Academic journal article Ahfad Journal

Teacher Student Interaction in Grade 10 and 11 English Classrooms in International Schools at Khartoum Locality: A Case Study Halah Mortada Abdelrahim Mohamed and Hwiada Mahmoud AbuBaker

Academic journal article Ahfad Journal

Teacher Student Interaction in Grade 10 and 11 English Classrooms in International Schools at Khartoum Locality: A Case Study Halah Mortada Abdelrahim Mohamed and Hwiada Mahmoud AbuBaker

Article excerpt

Introduction

It is estimated that there are between 880,000 and 1,338,000 Sudanese economic migrants, many of whom are returning with their families to Sudan, even though there are no clear statistics (International Organization for Migration 2011). The phenomenon is commonly seen within the Sudanese society, in addition to the working foreigners from neighboring and other countries such as China, India, Philippines and Turkey. Furthermore, the Sudanese community is a cultural diverse society that is made up of 957 Sudanese tribes of which 115 have their own dialects and are composed of Arab, African, Nubian, Beja and other descents.

Cultural diversity is an increasing trend worldwide due to many reasons. A study conducted in Canada described that culturally and linguistically diverse students may have customs, traditions, and values that set them apart from their peers and in some cases may interfere with their learning, this is where multicultural education emerges. Fundamentally multicultural education eliminates discrimination and provides quality education for all students through the curriculum, school environment, teacher competencies and school policies.

As multiculturalism increases in Sudan, insight into multicultural education should as well be carried out to document the experience and reflect on its cons and pros. A study carried out in Ahfad University for Women examining teachers' awareness and attitudes of Sudan's cultural and ethnic diversity and the role of multicultural education in Khartoum indicated "that there is a mixed level of awareness towards ethnic and cultural Diversity" and that teachers would like more skills that enable them to better deal with it (Guardian Professional 2012). Other researches covered academic achievements, adjustment, importance of representation and multicultural classroom management, but no studies have covered how teachers and students interact, particularly in English classrooms in high school.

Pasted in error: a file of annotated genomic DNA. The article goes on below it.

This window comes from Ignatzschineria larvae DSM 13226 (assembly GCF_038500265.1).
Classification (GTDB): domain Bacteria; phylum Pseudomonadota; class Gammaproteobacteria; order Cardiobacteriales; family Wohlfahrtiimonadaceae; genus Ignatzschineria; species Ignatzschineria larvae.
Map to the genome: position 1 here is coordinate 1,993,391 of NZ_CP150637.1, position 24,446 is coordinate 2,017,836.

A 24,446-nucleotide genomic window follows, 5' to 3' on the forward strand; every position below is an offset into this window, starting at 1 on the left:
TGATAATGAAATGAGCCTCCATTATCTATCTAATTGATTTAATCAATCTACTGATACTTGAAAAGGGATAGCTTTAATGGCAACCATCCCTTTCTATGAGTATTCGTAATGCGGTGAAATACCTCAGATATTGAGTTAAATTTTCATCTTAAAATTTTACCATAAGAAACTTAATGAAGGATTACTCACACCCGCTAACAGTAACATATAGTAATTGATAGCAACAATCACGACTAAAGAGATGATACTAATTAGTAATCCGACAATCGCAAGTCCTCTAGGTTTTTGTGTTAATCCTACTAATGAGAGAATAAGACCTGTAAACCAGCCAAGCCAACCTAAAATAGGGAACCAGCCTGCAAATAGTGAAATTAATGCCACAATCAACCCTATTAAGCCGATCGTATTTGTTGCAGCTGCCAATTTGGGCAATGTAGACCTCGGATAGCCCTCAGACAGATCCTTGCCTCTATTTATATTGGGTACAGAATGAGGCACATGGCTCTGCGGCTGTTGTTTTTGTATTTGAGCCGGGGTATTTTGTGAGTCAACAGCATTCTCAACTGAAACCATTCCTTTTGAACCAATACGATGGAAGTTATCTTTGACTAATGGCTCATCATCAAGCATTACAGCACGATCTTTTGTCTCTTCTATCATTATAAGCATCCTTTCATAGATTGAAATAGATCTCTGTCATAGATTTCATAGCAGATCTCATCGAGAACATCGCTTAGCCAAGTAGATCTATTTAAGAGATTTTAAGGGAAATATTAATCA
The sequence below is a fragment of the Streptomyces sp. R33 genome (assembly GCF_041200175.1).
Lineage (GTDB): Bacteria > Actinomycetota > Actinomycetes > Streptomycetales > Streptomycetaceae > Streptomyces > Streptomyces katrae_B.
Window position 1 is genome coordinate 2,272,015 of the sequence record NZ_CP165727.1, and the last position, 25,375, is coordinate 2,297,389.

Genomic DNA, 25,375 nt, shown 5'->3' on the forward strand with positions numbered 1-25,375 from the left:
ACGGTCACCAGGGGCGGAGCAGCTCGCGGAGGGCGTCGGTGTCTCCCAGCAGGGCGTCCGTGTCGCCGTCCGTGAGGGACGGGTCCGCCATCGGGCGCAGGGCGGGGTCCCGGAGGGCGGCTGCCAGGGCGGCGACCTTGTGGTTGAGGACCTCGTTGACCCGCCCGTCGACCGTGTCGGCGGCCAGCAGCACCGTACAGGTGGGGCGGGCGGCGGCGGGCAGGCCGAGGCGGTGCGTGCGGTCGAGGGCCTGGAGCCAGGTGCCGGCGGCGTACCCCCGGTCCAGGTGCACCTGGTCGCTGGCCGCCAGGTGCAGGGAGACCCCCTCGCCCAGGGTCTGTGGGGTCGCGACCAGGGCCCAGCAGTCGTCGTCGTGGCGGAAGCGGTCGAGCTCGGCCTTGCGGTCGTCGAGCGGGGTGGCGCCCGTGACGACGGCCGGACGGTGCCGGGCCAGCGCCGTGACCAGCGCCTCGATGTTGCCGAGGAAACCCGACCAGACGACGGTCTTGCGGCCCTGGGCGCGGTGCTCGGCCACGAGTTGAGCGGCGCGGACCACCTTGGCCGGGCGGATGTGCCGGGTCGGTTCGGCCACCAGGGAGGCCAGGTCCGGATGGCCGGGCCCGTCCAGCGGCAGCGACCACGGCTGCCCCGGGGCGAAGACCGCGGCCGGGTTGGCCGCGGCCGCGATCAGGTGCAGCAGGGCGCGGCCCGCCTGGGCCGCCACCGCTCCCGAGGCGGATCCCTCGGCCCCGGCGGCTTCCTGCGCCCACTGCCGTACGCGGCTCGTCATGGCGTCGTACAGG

Interaction in the classroom is a vital part of teaching, it has been defined as a process whereby two or more people engage in reciprocal actions, these actions may be verbal or nonverbal (Celce-Murcia 2001). Interaction in multicultural classrooms is supposed to be different, when looking at the increasing multiculturalism in Sudan thoughts start to arise as to how teachers are dealing with it and whether or not all students are provided with education that suits their background, thus the need for teachers to understand and react positively to the diverse backgrounds of their students in the classroom cannot be overstated.

Communication is a powerful tool that shapes how individuals engage in mental activity since mental activity is situated in sociocultural contexts which are inherently communicative. Beyond sounds and words the goal of communications is to understand others' perspective about ideas, feelings or attitudes to achieve shared understanding. Thus understanding others is fused with the voices of others which is mediated through participation in interactions (Kamil 2014), making what students learn in formal educational setting closely linked to how they learn it. There was a time where students solely depended on the teacher to gain knowledge; They were not given enough opportunities to put the information they gained into practice making interaction very little if not absent. Nowadays classrooms are becoming learner-centered, meaning classroom environment allow students to students have ample voice, engage frequently with each other and are given opportunities to make choices (Alber 2015), turning English language classrooms into interactive atmospheres where learning objectives are reached by exposing students to spoken and written interaction which reflects the reality to which they belong; Making learning practical, not just focused on grammatical structures which are non-communicative.

Classroom talk is frequently limited and is used to check comprehension rather than develop thinking. …

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